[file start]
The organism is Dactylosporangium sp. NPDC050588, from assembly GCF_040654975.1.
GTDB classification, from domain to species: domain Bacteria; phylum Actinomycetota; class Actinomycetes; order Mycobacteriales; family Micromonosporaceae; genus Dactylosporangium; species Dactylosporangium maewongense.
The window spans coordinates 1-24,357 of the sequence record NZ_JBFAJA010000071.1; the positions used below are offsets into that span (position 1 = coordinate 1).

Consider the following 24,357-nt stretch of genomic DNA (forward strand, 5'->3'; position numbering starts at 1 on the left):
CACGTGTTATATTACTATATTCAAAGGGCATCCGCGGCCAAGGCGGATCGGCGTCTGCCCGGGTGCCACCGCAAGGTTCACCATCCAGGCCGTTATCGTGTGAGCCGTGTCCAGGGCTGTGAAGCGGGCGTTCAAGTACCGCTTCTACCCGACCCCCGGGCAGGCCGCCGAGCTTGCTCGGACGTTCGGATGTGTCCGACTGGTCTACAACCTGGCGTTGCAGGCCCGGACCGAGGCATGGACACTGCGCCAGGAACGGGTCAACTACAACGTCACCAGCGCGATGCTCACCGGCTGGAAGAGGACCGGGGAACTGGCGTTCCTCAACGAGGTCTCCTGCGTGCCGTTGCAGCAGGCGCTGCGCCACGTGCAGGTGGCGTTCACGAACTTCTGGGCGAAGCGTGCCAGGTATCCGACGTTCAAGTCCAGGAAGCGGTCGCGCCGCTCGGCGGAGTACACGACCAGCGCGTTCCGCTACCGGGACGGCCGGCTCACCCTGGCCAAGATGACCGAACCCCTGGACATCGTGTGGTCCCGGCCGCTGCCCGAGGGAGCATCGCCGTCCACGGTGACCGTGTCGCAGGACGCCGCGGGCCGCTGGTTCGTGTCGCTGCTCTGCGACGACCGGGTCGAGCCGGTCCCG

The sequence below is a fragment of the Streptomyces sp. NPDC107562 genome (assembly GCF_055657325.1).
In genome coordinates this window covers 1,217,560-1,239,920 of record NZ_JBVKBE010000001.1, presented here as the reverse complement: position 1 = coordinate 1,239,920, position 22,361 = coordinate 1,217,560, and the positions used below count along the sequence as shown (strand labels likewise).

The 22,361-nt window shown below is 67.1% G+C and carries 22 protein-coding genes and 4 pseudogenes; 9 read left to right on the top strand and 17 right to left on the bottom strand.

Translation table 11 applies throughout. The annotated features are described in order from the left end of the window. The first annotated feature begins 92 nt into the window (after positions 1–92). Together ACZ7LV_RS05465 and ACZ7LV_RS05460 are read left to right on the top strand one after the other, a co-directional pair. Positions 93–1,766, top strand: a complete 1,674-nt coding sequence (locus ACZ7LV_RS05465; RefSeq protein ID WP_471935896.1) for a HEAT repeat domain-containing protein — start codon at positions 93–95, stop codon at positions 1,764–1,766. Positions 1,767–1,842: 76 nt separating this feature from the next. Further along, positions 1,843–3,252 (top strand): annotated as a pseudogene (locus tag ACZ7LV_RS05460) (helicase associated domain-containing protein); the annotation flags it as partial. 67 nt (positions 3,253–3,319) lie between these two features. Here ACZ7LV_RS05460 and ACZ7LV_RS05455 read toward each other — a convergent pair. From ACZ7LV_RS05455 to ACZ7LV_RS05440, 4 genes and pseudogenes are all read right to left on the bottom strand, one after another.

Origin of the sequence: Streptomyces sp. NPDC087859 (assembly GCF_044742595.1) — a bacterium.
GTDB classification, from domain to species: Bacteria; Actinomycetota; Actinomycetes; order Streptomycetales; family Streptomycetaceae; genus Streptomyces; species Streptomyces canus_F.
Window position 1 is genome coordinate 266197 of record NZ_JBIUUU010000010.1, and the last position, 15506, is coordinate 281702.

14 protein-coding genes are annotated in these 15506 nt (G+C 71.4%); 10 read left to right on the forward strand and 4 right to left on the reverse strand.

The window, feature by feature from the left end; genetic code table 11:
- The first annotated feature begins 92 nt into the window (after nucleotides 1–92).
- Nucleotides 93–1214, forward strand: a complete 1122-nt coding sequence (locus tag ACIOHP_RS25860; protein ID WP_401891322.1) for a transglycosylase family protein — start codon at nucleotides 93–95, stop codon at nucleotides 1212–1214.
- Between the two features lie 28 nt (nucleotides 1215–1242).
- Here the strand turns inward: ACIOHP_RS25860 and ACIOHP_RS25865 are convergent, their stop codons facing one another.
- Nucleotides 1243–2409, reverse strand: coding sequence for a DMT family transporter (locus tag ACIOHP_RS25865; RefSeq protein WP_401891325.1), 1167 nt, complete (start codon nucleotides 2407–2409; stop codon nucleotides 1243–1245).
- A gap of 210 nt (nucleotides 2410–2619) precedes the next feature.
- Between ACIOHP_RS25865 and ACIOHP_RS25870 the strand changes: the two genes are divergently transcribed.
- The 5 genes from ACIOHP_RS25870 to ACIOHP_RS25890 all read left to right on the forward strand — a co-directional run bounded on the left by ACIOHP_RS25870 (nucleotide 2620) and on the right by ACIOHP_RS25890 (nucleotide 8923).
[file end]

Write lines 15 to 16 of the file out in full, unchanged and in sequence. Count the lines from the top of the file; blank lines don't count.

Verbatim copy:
- The first annotated feature begins 92 nt into the window (after nucleotides 1–92).
- Nucleotides 93–1214, forward strand: a complete 1122-nt coding sequence (locus tag ACIOHP_RS25860; protein ID WP_401891322.1) for a transglycosylase family protein — start codon at nucleotides 93–95, stop codon at nucleotides 1212–1214.